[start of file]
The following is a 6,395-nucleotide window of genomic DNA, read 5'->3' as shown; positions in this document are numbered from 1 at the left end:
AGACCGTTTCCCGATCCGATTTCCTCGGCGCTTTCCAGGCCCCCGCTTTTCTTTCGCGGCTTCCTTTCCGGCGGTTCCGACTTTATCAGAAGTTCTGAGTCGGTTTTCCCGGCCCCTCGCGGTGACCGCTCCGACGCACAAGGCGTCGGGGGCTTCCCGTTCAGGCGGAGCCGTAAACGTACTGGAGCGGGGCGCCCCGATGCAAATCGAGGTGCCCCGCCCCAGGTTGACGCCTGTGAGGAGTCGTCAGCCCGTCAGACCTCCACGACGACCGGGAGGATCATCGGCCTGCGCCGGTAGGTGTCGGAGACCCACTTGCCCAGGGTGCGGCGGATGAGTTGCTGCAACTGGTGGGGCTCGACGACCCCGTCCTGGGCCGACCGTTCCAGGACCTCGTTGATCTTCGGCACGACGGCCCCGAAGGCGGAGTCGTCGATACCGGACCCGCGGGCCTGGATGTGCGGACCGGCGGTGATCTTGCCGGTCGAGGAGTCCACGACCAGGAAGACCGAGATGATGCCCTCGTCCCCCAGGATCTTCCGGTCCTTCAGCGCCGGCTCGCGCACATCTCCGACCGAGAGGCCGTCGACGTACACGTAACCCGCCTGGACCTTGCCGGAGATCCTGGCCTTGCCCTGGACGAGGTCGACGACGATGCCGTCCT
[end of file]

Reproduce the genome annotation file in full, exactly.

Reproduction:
The following is a 6,395-nucleotide window of genomic DNA, read 5'->3' as shown; positions in this document are numbered from 1 at the left end:
AGACCGTTTCCCGATCCGATTTCCTCGGCGCTTTCCAGGCCCCCGCTTTTCTTTCGCGGCTTCCTTTCCGGCGGTTCCGACTTTATCAGAAGTTCTGAGTCGGTTTTCCCGGCCCCTCGCGGTGACCGCTCCGACGCACAAGGCGTCGGGGGCTTCCCGTTCAGGCGGAGCCGTAAACGTACTGGAGCGGGGCGCCCCGATGCAAATCGAGGTGCCCCGCCCCAGGTTGACGCCTGTGAGGAGTCGTCAGCCCGTCAGACCTCCACGACGACCGGGAGGATCATCGGCCTGCGCCGGTAGGTGTCGGAGACCCACTTGCCCAGGGTGCGGCGGATGAGTTGCTGCAACTGGTGGGGCTCGACGACCCCGTCCTGGGCCGACCGTTCCAGGACCTCGTTGATCTTCGGCACGACGGCCCCGAAGGCGGAGTCGTCGATACCGGACCCGCGGGCCTGGATGTGCGGACCGGCGGTGATCTTGCCGGTCGAGGAGTCCACGACCAGGAAGACCGAGATGATGCCCTCGTCCCCCAGGATCTTCCGGTCCTTCAGCGCCGGCTCGCGCACATCTCCGACCGAGAGGCCGTCGACGTACACGTAACCCGCCTGGACCTTGCCGGAGATCCTGGCCTTGCCCTGGACGAGGTCGACGACGATGCCGTCCT